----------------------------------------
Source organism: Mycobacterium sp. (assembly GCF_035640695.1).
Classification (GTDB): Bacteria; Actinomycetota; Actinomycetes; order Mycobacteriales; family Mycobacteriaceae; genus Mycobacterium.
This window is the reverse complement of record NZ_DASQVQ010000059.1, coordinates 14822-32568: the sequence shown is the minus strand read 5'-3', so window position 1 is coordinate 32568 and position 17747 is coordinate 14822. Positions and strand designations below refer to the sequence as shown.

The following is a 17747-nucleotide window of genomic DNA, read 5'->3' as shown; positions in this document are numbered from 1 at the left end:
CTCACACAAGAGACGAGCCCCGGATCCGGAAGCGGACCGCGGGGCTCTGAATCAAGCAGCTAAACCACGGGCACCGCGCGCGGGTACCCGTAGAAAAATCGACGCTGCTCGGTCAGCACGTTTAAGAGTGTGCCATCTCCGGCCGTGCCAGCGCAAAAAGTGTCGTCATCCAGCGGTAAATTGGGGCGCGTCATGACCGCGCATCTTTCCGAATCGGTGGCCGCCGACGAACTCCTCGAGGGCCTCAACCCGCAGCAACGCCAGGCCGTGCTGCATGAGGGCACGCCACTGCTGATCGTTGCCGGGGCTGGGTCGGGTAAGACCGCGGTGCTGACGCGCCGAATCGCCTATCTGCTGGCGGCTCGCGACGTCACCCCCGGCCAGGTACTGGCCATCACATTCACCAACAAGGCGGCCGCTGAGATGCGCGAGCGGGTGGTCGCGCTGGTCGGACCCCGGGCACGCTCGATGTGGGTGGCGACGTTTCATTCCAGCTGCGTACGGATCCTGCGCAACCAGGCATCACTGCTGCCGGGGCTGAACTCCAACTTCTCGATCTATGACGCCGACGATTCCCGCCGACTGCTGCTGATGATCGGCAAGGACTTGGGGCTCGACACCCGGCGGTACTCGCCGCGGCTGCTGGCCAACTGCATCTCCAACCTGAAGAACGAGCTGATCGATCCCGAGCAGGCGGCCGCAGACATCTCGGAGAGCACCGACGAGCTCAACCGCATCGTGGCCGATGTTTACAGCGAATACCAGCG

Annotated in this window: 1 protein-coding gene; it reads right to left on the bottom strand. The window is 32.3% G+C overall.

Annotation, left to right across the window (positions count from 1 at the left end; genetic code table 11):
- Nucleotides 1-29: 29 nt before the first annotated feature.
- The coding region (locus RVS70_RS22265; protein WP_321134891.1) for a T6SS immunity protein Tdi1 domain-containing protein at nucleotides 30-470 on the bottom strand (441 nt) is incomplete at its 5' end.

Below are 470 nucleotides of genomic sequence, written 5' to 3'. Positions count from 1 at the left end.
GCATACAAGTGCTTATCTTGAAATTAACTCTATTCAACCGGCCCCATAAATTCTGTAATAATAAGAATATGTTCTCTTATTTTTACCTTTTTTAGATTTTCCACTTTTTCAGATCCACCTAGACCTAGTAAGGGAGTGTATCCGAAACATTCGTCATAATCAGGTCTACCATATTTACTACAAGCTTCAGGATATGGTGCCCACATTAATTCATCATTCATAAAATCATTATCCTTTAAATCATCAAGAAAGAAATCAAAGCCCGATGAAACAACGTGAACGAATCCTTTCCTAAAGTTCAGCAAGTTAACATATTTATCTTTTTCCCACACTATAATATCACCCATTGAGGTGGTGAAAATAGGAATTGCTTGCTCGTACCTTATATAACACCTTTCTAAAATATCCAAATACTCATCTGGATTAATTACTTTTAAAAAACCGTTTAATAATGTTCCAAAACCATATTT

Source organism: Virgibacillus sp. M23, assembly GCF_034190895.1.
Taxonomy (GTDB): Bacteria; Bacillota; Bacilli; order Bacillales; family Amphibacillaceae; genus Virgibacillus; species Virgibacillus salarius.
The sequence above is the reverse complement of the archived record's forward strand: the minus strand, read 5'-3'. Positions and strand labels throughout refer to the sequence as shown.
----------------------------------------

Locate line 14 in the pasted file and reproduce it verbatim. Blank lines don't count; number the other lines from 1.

The sequence above is the reverse complement of the archived record's forward strand: the minus strand, read 5'-3'. Positions and strand labels throughout refer to the sequence as shown.